"We found that a certain kind of antibody gets into the brain and begins to stick to neurons and also to a protein called A1. Not only do MS patients make antibodies to A1, but, if you take those antibodies from a patient and put them in a mouse, the mouse becomes sicker and gets spastic. That may help us understand part of the mechanism of MS, how patients get spastic, and how we can not only treat the disease but also treat the spasticity.

"The second thing I'd like to study is mutations. Every human has two kinds in their DNA – mutations that we're born with and mutations that we acquire in a lifetime. Much of the research to now has been on inherited mutations. I'm more interested in the acquired mutations. We can study this simply by taking blood samples from patients – we know what the human genome looks like, we know what the DNA sequence looks like, and we know what the inherited mutations are in MS patients. So we can see if MS patients are acquiring mutations from the environment and if that plays a role in the triggering of MS."

He also wants to study Apolipoprotein A1 (APO A1). "This is an older study I want to resurrect. It's part of cholesterol metabolism, which plays a role in the immune system and its regulation."

Clinically, Dr. Levin wants to study how patients access the MS clinic at Saskatoon City Hospital, determining first where they are in the province.

"Next, I'd like to know where the doctors caring for MS patients are located. Then, we can examine how we provide care for patients – are they willing to drive three hours or do they want something local; or a hybrid of say, annual visits, with local follow-ups?"

As chair, he says, "first and foremost, the expectation is that we develop a reputation for research and research excellence. I want to put Saskatoon and Saskatchewan on the MS map nationally and internationally. I'm pretty confident we can do that.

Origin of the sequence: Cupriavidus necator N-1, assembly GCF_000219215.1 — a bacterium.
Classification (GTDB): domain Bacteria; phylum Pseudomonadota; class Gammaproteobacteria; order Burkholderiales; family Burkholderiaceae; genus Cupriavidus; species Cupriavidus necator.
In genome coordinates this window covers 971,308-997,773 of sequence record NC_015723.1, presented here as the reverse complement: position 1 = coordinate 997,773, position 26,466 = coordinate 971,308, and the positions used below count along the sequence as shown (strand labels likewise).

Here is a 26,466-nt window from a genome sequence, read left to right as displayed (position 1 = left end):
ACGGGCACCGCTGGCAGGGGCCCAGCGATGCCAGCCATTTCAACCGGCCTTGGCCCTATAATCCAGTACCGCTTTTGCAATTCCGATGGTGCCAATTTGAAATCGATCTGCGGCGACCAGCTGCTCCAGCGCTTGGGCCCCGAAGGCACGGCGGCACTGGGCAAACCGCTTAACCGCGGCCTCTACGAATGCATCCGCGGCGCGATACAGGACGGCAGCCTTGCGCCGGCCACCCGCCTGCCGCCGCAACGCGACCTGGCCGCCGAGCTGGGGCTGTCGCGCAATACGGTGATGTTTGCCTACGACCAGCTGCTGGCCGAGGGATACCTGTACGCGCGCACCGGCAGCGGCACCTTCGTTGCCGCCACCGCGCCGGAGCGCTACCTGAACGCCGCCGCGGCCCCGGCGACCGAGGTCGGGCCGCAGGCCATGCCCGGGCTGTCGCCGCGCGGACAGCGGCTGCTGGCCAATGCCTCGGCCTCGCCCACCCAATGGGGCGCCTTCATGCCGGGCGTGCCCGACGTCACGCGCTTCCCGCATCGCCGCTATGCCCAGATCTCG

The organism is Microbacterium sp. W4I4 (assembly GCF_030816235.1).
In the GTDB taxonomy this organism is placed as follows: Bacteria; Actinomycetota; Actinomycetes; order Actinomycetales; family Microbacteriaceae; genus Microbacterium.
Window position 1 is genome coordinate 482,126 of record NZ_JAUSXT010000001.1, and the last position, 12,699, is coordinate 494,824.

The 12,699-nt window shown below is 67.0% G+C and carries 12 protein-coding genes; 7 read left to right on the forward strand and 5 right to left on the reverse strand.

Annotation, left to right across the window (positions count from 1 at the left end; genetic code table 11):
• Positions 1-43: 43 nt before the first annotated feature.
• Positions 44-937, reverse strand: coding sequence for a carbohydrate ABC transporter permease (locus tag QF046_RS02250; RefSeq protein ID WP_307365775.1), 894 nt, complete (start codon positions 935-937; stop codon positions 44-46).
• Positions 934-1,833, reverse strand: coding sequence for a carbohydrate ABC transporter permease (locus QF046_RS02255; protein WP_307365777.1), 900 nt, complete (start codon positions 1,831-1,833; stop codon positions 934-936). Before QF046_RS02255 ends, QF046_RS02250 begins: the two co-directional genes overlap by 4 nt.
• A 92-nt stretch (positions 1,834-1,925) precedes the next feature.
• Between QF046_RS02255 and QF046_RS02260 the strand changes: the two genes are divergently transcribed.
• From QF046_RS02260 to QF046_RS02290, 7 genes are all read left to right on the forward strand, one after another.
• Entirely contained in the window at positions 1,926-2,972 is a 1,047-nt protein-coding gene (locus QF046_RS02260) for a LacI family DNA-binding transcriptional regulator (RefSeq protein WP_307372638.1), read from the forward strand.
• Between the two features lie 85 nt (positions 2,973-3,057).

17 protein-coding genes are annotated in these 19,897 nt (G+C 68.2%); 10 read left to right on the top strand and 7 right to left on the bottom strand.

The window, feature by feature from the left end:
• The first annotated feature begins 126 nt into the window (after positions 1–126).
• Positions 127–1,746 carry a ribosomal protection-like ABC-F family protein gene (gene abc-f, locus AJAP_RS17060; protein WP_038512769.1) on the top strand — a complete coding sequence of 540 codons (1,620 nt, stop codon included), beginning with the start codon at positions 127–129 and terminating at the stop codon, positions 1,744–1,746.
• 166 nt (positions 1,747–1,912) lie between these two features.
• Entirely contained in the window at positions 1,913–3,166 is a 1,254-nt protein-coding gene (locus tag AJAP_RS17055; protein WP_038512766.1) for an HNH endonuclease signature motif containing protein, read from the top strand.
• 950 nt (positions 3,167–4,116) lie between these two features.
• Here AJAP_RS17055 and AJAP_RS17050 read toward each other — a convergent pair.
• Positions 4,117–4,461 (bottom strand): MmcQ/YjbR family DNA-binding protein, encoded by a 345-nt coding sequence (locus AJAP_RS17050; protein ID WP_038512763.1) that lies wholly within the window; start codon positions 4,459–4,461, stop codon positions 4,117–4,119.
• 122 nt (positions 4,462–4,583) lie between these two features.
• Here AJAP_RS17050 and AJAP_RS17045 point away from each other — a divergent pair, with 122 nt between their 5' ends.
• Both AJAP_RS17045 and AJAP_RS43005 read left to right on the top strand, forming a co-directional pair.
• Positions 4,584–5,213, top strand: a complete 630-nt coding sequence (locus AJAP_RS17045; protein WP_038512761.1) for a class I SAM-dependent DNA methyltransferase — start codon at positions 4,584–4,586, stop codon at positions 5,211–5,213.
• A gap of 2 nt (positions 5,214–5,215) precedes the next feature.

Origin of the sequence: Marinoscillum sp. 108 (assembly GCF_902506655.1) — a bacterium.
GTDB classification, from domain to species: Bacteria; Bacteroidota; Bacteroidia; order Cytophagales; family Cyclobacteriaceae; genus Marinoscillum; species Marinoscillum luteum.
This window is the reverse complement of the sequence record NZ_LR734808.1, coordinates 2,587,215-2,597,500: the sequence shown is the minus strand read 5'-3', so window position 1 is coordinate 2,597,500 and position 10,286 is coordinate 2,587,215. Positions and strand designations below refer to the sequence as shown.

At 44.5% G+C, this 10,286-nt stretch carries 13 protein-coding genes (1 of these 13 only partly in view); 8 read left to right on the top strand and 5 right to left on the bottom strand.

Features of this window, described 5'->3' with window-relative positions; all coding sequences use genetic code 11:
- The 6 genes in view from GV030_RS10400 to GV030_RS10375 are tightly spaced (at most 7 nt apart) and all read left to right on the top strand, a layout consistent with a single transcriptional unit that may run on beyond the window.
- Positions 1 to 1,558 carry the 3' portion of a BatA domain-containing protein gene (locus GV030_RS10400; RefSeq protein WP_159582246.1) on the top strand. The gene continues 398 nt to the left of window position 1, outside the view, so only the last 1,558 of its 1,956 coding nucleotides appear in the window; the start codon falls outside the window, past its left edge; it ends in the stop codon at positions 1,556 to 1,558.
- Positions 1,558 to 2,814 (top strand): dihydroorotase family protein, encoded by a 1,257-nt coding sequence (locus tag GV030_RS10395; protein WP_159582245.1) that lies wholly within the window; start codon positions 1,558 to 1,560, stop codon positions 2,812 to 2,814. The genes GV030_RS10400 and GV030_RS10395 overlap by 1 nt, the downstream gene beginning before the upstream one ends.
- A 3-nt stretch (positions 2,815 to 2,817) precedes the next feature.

"Second, I want to try to get all the pieces of success stories we have here at Saskatoon City Hospital and the University and other organizations to work together and communicate better. I want to meet with them regularly, make sure they're talking to and collaborating with each other, applying for more grants, and growing the research we do here. At the same time, I want to ensure we're supporting the clinical enterprise because the two go hand in hand.

"This is not a short-term thing. It's a seven-year vision and my mission, at the end of the seven years, is that we'll be a top-notch center in Canada. I believe the tools are here to do that."

"Having the chair here increases capacity and opportunities to do more MS research. It is the leadership Saskatchewan needs to tackle how we can better help people with MS. I am really excited to have a growing team of people passionate about making a difference,." Says Dr. Katherine Knox, College of Medicine.

"We are delighted to have Dr. Michael Levin join our research group. His excellent research program that bridges the bench and the patient, coupled with his extensive expertise as an MS neurologist and highly collaborative nature, will bring a new dimension and insight to our fight against MS," says Dr. Val Verge, Director Cameco MS Neuroscience Research Center.

"The understanding and management of MS has been growing at an exponential pace. However, there is still a lot to learn. Translational research, will be instrumental in any future advances. With a clinical research chair, we can start tying together the experience and ingenuity of the MS research center and clinical physicians. This will hopefully result in new treatment options for patients, and eventually greater understanding of relapsing as well as progressive multiple sclerosis," says Dr. Ilia Poliakov, Director of the MS Clinic, Saskatoon City Hospital.

Last Modified: Wednesday, June 14, 2017 |